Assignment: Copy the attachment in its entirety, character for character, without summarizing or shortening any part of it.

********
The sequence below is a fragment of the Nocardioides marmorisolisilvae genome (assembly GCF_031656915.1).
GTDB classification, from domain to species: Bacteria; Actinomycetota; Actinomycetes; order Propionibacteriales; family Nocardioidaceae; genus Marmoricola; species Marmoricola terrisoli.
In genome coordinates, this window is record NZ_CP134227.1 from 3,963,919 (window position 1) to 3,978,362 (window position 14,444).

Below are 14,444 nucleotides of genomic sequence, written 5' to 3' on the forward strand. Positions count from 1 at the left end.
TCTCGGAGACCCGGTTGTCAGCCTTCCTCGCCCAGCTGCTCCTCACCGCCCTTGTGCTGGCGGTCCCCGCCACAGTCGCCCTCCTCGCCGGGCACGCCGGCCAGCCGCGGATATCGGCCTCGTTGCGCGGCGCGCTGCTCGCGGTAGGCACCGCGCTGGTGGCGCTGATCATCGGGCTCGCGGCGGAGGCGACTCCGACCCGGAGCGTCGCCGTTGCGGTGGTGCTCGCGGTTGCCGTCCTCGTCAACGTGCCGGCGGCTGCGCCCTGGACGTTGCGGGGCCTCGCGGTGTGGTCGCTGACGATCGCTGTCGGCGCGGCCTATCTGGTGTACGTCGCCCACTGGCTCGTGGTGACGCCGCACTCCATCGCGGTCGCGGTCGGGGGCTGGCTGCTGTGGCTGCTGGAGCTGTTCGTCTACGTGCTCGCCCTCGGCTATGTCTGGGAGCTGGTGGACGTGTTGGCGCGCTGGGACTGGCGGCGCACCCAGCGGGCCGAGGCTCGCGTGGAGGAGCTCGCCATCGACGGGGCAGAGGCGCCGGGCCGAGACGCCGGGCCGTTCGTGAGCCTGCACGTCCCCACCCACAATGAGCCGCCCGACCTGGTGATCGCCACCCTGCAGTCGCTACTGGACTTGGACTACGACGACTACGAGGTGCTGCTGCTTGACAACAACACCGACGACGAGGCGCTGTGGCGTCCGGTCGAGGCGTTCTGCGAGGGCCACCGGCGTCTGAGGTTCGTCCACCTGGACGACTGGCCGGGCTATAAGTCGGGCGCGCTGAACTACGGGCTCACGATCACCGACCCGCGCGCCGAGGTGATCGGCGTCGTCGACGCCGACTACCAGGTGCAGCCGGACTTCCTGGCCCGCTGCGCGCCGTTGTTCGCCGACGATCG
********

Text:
The sequence below is a fragment of the Nocardioides marmorisolisilvae genome (assembly GCF_031656915.1).
GTDB classification, from domain to species: Bacteria; Actinomycetota; Actinomycetes; order Propionibacteriales; family Nocardioidaceae; genus Marmoricola; species Marmoricola terrisoli.
In genome coordinates, this window is record NZ_CP134227.1 from 3,963,919 (window position 1) to 3,978,362 (window position 14,444).

Below are 14,444 nucleotides of genomic sequence, written 5' to 3' on the forward strand. Positions count from 1 at the left end.
TCTCGGAGACCCGGTTGTCAGCCTTCCTCGCCCAGCTGCTCCTCACCGCCCTTGTGCTGGCGGTCCCCGCCACAGTCGCCCTCCTCGCCGGGCACGCCGGCCAGCCGCGGATATCGGCCTCGTTGCGCGGCGCGCTGCTCGCGGTAGGCACCGCGCTGGTGGCGCTGATCATCGGGCTCGCGGCGGAGGCGACTCCGACCCGGAGCGTCGCCGTTGCGGTGGTGCTCGCGGTTGCCGTCCTCGTCAACGTGCCGGCGGCTGCGCCCTGGACGTTGCGGGGCCTCGCGGTGTGGTCGCTGACGATCGCTGTCGGCGCGGCCTATCTGGTGTACGTCGCCCACTGGCTCGTGGTGACGCCGCACTCCATCGCGGTCGCGGTCGGGGGCTGGCTGCTGTGGCTGCTGGAGCTGTTCGTCTACGTGCTCGCCCTCGGCTATGTCTGGGAGCTGGTGGACGTGTTGGCGCGCTGGGACTGGCGGCGCACCCAGCGGGCCGAGGCTCGCGTGGAGGAGCTCGCCATCGACGGGGCAGAGGCGCCGGGCCGAGACGCCGGGCCGTTCGTGAGCCTGCACGTCCCCACCCACAATGAGCCGCCCGACCTGGTGATCGCCACCCTGCAGTCGCTACTGGACTTGGACTACGACGACTACGAGGTGCTGCTGCTTGACAACAACACCGACGACGAGGCGCTGTGGCGTCCGGTCGAGGCGTTCTGCGAGGGCCACCGGCGTCTGAGGTTCGTCCACCTGGACGACTGGCCGGGCTATAAGTCGGGCGCGCTGAACTACGGGCTCACGATCACCGACCCGCGCGCCGAGGTGATCGGCGTCGTCGACGCCGACTACCAGGTGCAGCCGGACTTCCTGGCCCGCTGCGCGCCGTTGTTCGCCGACGATCG